Home > TV and anime > Marvel’s Agents of S.H.I.E.L.D. (2013) Season 1, episode 1. Pilot

Marvel’s Agents of S.H.I.E.L.D. (2013) Season 1, episode 1. Pilot

Marvels Agents of Shield

Marvel’s Agents of S.H.I.E.L.D (2013) Season 1, episode 1 is trying to do something inherently difficult. We have had decades of Marvel Comics and, more recently, successful films. To expand on the universe through a television show is asking a lot. First, it must be consistent with the universe as existing fans know it, but the episodes must be accessible to newcomers who think Marvel is a brand of powdered milk. It must also avoid trampling on the toes of the existing film franchise. It would be embarrassing if the television series accidentally foreshadowed some of the themes due to appear in the next film. Then there’s the problem of characters crossing over from the cinema to the small screen. Some of the stars of the big screen might be too expensive for a television production. And finally there’s a terrible burden of expectation. Of late, the film producers have managed to reinvigorate the Marvel universe. It will be a challenge to the television producers on a smaller budget to maintain the standard.

So how does the first episode play out? Well the first mountain or molehill depending on your point of view is the survival of Phil Coulson (Clark Gregg). He’s been the right-hand person to Nick Fury in both Thor (2011) and The Avengers (2012) but, in the latter film, he died. Except here he is and, immediately the writers confront the elephant on the screen and give an explanation. Then, when he’s not in hearing range, the “people-in-the-know” say they hope he never finds out what actually happened. Yeh, well, it’s a solution. So Agent Coulson is back in the saddle and putting together a team to deal with all the new weird stuff after the Battle of New York in the film. This means Melinda May (Ming-Na Wen) drives the bus, Grant Ward (Brett Dalton) is the good-looking one who fights well but is not overendowed in the brain department, Skye (Chloe Bennet) is the superduper hacker, Leo Fitz (Iain De Caestecker) is a geek and one half of the science team with Jemma Simmons (Elizabeth Henstridge).marvels_agents_of_shield_640_large_verge_medium_landscape

The first thing to note is the international character of the team. The science division is British (they ask for less money to ply their trade than comparable American talent) while the bus driver is from Macau with exposure in Hong Kong (even cheaper). This keeps down costs and spreads the distribution load because although Chloe Bennet was born in Chicago, her father is Chinese and she already has a mainland Chinese fan base thanks to her international singing career. This is television program marketing 101. Always cram in as many different racial and cultural groups as possible when casting.

Now on to the plot. This must necessarily be thin because we’re in team gathering mode and meeting the cast is more important than any meat in the plot — that can come in later episodes. So we’re in supersoldier territory courtesy of Captain America. The potential hero in this episode has been treated with some of the still unstable physical enhancer. As in other plots, people with this type of chemical in their bloodstream can literally explode. Fortunately, with an all-British science team on the job, it’s the work of only five minutes of screen time for them to find a way of defusing the bomb. Such are the wonders of British science in the Marvel universe. Frankly, the ending is overly sentimental and feel good. The whole point of Marvel is that not everyone can be saved. I hope this is not a precedent for future episodes. This has all been too easy. Yes it had fun moments and some of the special effects are quite cool, but when it came down to the basic plot mechanics, we were in cliché territory most of the time. This means I’m in holding mode. I can see some potential in the team members, but the initial performances were of neutral quality. For now, they are devices being moved around for the convenience of the plot. If the scripts allow them to come to life and they have some complexity, the series may become watchable. All we can do is wait and see.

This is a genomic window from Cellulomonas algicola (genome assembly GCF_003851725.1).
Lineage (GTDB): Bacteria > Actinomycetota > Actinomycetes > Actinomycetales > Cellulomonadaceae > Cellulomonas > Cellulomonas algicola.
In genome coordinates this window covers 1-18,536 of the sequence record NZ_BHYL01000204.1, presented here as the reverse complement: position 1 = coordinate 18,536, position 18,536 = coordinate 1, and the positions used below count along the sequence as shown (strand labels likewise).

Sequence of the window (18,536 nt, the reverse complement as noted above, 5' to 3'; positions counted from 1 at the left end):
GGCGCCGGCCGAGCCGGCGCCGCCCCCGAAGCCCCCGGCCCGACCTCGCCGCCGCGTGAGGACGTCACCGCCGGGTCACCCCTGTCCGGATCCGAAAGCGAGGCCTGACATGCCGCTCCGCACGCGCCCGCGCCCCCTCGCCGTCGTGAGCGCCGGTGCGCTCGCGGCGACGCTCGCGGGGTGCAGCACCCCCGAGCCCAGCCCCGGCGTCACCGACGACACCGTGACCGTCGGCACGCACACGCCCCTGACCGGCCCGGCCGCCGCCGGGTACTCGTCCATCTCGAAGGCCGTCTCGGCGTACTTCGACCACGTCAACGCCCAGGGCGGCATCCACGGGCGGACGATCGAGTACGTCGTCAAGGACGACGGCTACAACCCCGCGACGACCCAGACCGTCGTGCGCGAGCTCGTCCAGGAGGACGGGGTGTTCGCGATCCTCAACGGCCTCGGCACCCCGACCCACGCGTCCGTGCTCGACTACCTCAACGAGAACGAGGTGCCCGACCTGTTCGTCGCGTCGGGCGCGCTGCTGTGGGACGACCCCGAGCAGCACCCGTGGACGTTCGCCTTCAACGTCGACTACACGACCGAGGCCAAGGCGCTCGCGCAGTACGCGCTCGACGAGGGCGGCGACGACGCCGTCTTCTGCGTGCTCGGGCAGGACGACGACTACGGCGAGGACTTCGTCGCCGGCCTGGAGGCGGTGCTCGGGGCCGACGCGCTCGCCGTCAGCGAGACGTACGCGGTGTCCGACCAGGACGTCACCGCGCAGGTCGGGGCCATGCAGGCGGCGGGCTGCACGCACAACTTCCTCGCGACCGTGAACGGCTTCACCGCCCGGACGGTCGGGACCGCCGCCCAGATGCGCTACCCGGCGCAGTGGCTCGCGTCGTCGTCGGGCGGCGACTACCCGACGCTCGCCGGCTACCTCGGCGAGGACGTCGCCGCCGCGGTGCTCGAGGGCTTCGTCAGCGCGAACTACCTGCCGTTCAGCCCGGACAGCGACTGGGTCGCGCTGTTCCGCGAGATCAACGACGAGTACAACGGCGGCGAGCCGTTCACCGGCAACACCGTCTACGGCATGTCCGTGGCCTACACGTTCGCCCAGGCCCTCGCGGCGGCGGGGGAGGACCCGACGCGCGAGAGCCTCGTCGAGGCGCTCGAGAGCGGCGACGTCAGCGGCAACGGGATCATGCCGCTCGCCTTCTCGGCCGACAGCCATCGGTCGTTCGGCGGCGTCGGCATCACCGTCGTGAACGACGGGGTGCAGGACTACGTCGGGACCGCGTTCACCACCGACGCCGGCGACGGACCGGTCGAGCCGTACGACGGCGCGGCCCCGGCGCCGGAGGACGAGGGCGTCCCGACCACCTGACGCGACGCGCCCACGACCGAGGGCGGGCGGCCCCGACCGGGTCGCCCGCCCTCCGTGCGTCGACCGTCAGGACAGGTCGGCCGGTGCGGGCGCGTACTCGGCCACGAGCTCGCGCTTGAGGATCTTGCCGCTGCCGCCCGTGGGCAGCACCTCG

For a review of other episodes, see:
Marvel’s Agents of S.H.I.E.L.D. (2013) Season 1, episode 2. 0-8-4
Marvel’s Agents of S.H.I.E.L.D. (2013) Season 1, episode 3. The Asset
Marvel’s Agents of S.H.I.E.L.D. (2013) Season 1, episode 4. Eye-Spy
Marvel’s Agents of S.H.I.E.L.D. (2013) Season 1, episode 5. Girl in the Flower Dress
Marvel’s Agents of S.H.I.E.L.D. (2013) Season 1, episode 6. FZZT
Marvel’s Agents of S.H.I.E.L.D. (2013) Season 1, episode 7. The Hub.

  1. September 27, 2013 at 1:56 am

    Saw it, going to comment on it this weekend after the expo. Got the package incidentally (just got home). I agree with you generally; it should have been a two-hour premier with fewer quips and more plot. But I enjoyed it enough to give the series a try (of course I’m seriously hoping that this time a series will do it RIGHT–I’m still traumatized by Heroes).

    • September 27, 2013 at 2:39 am

      I’m going to watch the next two or three to see if it goes in the right direction. As to Heroes, I actually quite enjoyed the first season. I finally quit about one-third the way through season 2.

      • September 27, 2013 at 3:55 am

        Same. Season one is on my bookshelf.

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